Of course that means you need a really insulated building to store the ice in.

  2. A thermal battery. Makes sense, and is economical as well assuming that you have enough well-insulated storage space at a reasonable price. I’m pretty sure that a large highly insulated room would cost less than a conventional battery of equivalent energy storage capacity. Be interesting to see an good economist run all the numbers (including things like wear on the freezer compressor, etc).
    Sort of a heat-pump that shifts thermal energy over time rather than walls.

    • You do it once a day when you leave for work or get the mail and the additional loss is minimal. Or put you make the ice “house” a well insulated room in the basement and you just shovel them into the room through chute, with a well insulated door, from the main floor.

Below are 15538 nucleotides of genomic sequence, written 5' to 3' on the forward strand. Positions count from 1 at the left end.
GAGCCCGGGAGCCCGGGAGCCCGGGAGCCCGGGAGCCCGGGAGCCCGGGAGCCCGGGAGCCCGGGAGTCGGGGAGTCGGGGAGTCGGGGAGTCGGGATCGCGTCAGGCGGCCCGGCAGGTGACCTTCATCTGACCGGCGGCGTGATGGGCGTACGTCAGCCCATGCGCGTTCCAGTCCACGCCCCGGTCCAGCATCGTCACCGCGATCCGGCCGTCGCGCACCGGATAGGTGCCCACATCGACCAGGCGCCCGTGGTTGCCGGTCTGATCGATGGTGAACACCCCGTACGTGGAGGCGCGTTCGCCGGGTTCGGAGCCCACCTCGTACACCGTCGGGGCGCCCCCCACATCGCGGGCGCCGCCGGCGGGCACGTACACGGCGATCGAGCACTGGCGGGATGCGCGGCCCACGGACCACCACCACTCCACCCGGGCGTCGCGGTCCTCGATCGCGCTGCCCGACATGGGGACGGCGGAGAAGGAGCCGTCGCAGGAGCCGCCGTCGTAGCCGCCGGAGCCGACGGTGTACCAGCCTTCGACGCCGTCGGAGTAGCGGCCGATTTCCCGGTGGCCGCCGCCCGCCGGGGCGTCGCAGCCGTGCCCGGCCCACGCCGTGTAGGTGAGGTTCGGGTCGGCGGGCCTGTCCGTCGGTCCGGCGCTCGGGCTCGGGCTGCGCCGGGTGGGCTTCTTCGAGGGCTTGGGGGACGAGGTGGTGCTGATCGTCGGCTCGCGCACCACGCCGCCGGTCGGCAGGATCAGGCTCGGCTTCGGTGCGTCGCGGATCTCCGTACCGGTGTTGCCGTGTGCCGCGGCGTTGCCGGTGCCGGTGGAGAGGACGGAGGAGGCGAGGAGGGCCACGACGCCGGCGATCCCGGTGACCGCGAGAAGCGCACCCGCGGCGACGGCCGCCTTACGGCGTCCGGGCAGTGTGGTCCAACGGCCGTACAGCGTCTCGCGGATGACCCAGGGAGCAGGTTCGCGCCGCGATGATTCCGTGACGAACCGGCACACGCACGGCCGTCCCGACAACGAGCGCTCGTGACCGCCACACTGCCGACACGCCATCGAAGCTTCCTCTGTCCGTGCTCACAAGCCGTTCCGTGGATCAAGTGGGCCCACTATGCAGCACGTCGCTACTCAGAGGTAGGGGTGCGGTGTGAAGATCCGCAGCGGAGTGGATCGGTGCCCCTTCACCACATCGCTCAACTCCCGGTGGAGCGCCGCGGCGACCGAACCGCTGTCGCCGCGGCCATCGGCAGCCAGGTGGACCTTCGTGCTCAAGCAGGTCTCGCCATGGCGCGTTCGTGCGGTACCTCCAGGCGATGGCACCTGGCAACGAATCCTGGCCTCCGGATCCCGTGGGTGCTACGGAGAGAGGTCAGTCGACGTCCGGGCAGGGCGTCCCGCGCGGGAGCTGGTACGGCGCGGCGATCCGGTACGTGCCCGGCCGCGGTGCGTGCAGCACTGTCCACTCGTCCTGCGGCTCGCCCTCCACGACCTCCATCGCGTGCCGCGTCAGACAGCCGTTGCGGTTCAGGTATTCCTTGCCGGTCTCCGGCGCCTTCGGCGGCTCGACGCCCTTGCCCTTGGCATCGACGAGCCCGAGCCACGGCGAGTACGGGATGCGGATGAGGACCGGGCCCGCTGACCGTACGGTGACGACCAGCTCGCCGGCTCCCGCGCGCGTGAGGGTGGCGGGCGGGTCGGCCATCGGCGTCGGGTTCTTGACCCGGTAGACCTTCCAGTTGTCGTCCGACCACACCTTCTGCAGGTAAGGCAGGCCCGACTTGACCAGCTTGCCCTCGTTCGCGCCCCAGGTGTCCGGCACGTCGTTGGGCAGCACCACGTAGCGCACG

3. Wouldn’t it be cheaper to not run your refrigerator at all if you have an icehouse? Why would you even need a refrigerator? Just store all your stuff in your icehouse and you’d save all the electric costs

    • No. Assuming you are using electricity for space heat already the you could even just throw the ice away and save money on the days you heat your home using the freezer output.

      The summer time use of ice for cooling/food-storage is just a bonus. Plus, where did the ice in your ice-house come from? If natural sources then you are partially correct. But the scheme still works in areas where it never, or seldom, freezes such as many parts of the southern U.S.

      • I don’t know anyone who uses electric for heat unless they are forced to. Almost anything else (natural gas, etc.) is cheaper than electric.